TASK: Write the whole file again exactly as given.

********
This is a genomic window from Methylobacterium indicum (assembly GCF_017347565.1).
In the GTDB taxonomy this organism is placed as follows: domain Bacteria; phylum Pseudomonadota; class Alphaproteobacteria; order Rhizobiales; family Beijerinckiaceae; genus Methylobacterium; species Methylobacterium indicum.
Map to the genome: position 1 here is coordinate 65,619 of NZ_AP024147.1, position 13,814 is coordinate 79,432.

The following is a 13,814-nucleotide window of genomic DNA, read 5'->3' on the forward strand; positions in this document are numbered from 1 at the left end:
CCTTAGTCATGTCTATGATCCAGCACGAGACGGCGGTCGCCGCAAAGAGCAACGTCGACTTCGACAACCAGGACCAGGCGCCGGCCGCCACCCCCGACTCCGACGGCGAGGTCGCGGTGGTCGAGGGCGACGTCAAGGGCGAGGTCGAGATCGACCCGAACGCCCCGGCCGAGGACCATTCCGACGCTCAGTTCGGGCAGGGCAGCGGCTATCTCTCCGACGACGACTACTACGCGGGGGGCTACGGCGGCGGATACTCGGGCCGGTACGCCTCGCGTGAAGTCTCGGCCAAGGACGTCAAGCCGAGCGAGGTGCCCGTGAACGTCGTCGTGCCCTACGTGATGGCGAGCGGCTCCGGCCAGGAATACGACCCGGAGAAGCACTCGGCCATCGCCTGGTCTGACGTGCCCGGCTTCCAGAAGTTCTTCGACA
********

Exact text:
This is a genomic window from Methylobacterium indicum (assembly GCF_017347565.1).
In the GTDB taxonomy this organism is placed as follows: domain Bacteria; phylum Pseudomonadota; class Alphaproteobacteria; order Rhizobiales; family Beijerinckiaceae; genus Methylobacterium; species Methylobacterium indicum.
Map to the genome: position 1 here is coordinate 65,619 of NZ_AP024147.1, position 13,814 is coordinate 79,432.

The following is a 13,814-nucleotide window of genomic DNA, read 5'->3' on the forward strand; positions in this document are numbered from 1 at the left end:
CCTTAGTCATGTCTATGATCCAGCACGAGACGGCGGTCGCCGCAAAGAGCAACGTCGACTTCGACAACCAGGACCAGGCGCCGGCCGCCACCCCCGACTCCGACGGCGAGGTCGCGGTGGTCGAGGGCGACGTCAAGGGCGAGGTCGAGATCGACCCGAACGCCCCGGCCGAGGACCATTCCGACGCTCAGTTCGGGCAGGGCAGCGGCTATCTCTCCGACGACGACTACTACGCGGGGGGCTACGGCGGCGGATACTCGGGCCGGTACGCCTCGCGTGAAGTCTCGGCCAAGGACGTCAAGCCGAGCGAGGTGCCCGTGAACGTCGTCGTGCCCTACGTGATGGCGAGCGGCTCCGGCCAGGAATACGACCCGGAGAAGCACTCGGCCATCGCCTGGTCTGACGTGCCCGGCTTCCAGAAGTTCTTCGACA